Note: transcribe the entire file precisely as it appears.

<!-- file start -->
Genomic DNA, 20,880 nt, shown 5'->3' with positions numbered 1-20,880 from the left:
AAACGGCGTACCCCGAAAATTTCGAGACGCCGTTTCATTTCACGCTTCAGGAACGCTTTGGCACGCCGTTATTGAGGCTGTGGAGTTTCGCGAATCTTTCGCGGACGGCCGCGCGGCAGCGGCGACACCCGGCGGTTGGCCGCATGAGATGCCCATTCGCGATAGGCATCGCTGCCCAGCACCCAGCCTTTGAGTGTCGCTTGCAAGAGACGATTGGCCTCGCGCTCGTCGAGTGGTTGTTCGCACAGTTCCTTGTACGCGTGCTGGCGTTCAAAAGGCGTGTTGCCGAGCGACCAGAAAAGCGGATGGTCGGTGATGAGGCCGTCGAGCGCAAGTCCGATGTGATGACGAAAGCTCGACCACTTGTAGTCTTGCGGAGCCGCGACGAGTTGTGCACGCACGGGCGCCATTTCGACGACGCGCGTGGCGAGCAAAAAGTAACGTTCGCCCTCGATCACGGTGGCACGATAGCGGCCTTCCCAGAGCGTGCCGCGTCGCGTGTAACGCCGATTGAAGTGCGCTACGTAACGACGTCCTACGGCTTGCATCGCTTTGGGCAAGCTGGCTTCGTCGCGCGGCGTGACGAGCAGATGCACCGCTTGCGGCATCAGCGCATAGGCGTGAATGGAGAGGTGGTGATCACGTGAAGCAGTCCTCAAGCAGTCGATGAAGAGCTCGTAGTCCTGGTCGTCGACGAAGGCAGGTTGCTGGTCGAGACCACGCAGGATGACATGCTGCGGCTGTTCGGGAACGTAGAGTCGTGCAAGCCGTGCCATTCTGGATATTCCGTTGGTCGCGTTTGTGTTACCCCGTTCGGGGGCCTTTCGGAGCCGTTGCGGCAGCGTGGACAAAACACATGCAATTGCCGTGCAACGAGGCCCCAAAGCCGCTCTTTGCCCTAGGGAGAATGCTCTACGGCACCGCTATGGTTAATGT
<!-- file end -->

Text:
Genomic DNA, 20,880 nt, shown 5'->3' with positions numbered 1-20,880 from the left:
AAACGGCGTACCCCGAAAATTTCGAGACGCCGTTTCATTTCACGCTTCAGGAACGCTTTGGCACGCCGTTATTGAGGCTGTGGAGTTTCGCGAATCTTTCGCGGACGGCCGCGCGGCAGCGGCGACACCCGGCGGTTGGCCGCATGAGATGCCCATTCGCGATAGGCATCGCTGCCCAGCACCCAGCCTTTGAGTGTCGCTTGCAAGAGACGATTGGCCTCGCGCTCGTCGAGTGGTTGTTCGCACAGTTCCTTGTACGCGTGCTGGCGTTCAAAAGGCGTGTTGCCGAGCGACCAGAAAAGCGGATGGTCGGTGATGAGGCCGTCGAGCGCAAGTCCGATGTGATGACGAAAGCTCGACCACTTGTAGTCTTGCGGAGCCGCGACGAGTTGTGCACGCACGGGCGCCATTTCGACGACGCGCGTGGCGAGCAAAAAGTAACGTTCGCCCTCGATCACGGTGGCACGATAGCGGCCTTCCCAGAGCGTGCCGCGTCGCGTGTAACGCCGATTGAAGTGCGCTACGTAACGACGTCCTACGGCTTGCATCGCTTTGGGCAAGCTGGCTTCGTCGCGCGGCGTGACGAGCAGATGCACCGCTTGCGGCATCAGCGCATAGGCGTGAATGGAGAGGTGGTGATCACGTGAAGCAGTCCTCAAGCAGTCGATGAAGAGCTCGTAGTCCTGGTCGTCGACGAAGGCAGGTTGCTGGTCGAGACCACGCAGGATGACATGCTGCGGCTGTTCGGGAACGTAGAGTCGTGCAAGCCGTGCCATTCTGGATATTCCGTTGGTCGCGTTTGTGTTACCCCGTTCGGGGGCCTTTCGGAGCCGTTGCGGCAGCGTGGACAAAACACATGCAATTGCCGTGCAACGAGGCCCCAAAGCCGCTCTTTGCCCTAGGGAGAATGCTCTACGGCACCGCTATGGTTAATGT